The problem with employer branding companies in Australia is... (Choose the right EB partner or don’t bother)
My close friends will tell you that I love a bit of self-deprecation. Hey, I’m a middle aged Englishman; it’s how we get attention. But this article, I’m pleased to say, isn’t that. It’s actually the opposite.
I’m really good at what I do.
There. I’ve said it.
I’m terrible at many other things (another fact that my friends will gleefully confirm) but employer branding is my thing. I love it. I obsess and lose sleep over it. Doing it well makes me happy. And most importantly, the more I learn and the more I achieve, the more I realise I still need to learn.
Which is why I get so fed up with the fakers. I mean really fed up.
My Mum always told me that a problem shared is a problem halved, so here are two whinges, followed by five tips for choosing the right partner.
Whinge 1: Employer branding is a specialist discipline, not a hobby or a handy new revenue stream
Nothing grinds my gears more than the marketing agencies pretending they understand talent acquisition and engagement. Except, perhaps, the recruitment agencies pretending they understand talent marketing. And while I’m sure there are exceptions, I’ve rarely seen impactful EB work come from people who, when you lift the lid, don’t specialise. Too often, it either falls flat, has style but no substance or fails to convert to results.
Whinge 2: Forget the gloss, the hype and the mood boards. Inspire us with something real.
Again, there are some great agencies out there. Then there’s the rest. And the rest survives and thrives by making clients feel that the outcome is good. 17 years of experience has taught me that:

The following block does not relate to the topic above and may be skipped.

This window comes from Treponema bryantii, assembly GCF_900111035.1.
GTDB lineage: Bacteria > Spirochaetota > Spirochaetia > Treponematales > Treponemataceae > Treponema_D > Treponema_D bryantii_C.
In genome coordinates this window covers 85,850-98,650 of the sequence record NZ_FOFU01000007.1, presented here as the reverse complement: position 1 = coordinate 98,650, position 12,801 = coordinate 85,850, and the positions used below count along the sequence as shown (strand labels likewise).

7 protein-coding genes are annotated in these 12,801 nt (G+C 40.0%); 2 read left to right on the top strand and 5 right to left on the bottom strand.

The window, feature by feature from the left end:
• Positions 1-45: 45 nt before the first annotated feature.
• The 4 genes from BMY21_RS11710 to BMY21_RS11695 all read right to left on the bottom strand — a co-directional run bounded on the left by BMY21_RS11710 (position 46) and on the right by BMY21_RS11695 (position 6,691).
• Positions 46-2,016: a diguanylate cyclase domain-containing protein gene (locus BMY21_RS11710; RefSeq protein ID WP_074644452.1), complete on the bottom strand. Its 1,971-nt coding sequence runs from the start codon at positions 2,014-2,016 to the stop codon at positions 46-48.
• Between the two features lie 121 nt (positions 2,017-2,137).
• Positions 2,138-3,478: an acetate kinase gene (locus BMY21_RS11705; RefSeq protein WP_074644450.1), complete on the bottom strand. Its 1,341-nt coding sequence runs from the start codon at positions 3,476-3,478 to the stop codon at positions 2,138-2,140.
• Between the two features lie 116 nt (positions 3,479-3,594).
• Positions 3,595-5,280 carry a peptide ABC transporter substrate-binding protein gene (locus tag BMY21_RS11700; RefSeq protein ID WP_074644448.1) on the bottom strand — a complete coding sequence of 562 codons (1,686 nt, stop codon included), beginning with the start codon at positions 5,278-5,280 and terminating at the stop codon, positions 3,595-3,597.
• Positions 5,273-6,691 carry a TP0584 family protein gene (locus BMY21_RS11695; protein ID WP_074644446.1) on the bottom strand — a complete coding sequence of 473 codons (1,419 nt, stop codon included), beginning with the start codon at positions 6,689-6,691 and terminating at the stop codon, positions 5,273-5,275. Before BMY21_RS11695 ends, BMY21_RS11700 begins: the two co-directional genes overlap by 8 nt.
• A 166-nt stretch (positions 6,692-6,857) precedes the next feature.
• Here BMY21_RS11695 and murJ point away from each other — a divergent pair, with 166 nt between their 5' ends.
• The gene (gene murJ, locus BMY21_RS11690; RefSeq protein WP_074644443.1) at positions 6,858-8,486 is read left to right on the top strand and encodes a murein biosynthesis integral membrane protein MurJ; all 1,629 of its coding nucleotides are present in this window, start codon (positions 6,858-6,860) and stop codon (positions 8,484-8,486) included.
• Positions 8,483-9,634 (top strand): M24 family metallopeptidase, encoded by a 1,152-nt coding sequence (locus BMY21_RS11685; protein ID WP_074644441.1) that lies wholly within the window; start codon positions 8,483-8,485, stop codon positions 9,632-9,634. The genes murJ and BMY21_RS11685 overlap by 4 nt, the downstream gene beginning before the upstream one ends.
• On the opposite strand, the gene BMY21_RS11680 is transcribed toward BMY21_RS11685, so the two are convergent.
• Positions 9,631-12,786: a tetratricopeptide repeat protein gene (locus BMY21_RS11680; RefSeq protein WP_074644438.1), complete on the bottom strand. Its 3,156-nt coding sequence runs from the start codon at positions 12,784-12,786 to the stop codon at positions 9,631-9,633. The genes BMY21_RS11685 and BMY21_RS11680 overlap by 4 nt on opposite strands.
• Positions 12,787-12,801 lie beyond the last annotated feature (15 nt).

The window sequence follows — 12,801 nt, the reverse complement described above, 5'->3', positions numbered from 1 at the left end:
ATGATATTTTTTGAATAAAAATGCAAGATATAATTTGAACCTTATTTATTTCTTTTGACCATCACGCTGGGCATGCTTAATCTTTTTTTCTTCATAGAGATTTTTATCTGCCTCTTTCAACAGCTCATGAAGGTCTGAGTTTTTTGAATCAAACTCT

- Slick playback presentations and fancy ‘reveals’ aren’t needed for quality EVPs. But they’re a great way to hide sub-standard work.
- Beautifully-bound strategy docs with 632 pages and three appendices are too heavy to lift out of your drawer, which is perhaps why they’ll stay there, gathering dust.
- Glossy videos of perfect people and gimmicky concepts have nothing - NOTHING - to do with employer branding. Prospective applicants want to know what it’s really like to work for you. Beautiful video execution can be powerful. The ability to capture and tell a real story in a simple, authentic way is far more important.
Ok, rant over. Here are some positive tips on how to choose an employer branding partner and get the best out of them:
1. Get clarity on who will actually do the work
Get guarantees on who you’ll get. Not who will ‘direct’ or ‘oversee’. Who will actually ‘do’. What experience do they have? What’s their background? Then meet them personally and check they get it.
2. Select a partner based on what work they’ve done (the individuals, not just the agency) and the (relevant) results they’ve achieved
Top agencies sell well; it’s part of the game. Keep it real by exploring the EB work that your prospective partner team has actually done. And when you ask about results and impact, make sure it’s relevant to your context. A highly successful ad campaign which cost $200,000 to push might not be all that powerful if you have a tiny budget.
3. The best indicator? Meaningful recommendations from other clients
We directly encourage potential clients to talk to those we already have. Frankly, they sell us better than we ever could. And why on earth would you just believe what we say?
4. Don’t be ushered towards the organisation’s ‘go to’ agency
Yes, I’m biased - I can live with that if you can - but does your current marketing agency get employer branding? What other quality work have they done in this space? Will they bring the perspective and motivation for this project? And will you be able to control the process and the outcome? The answer is often, ‘probably not’.
5. Set ROI goals with your partner and hold them to those goals
Most EB activity can be measured. So even if it’s not a campaign, you and your partner should be setting goals for the impact you want to have. Agree the metrics, track them and review them. Your partner should own ROI alongside you. If they don’t or can’t, choose someone else.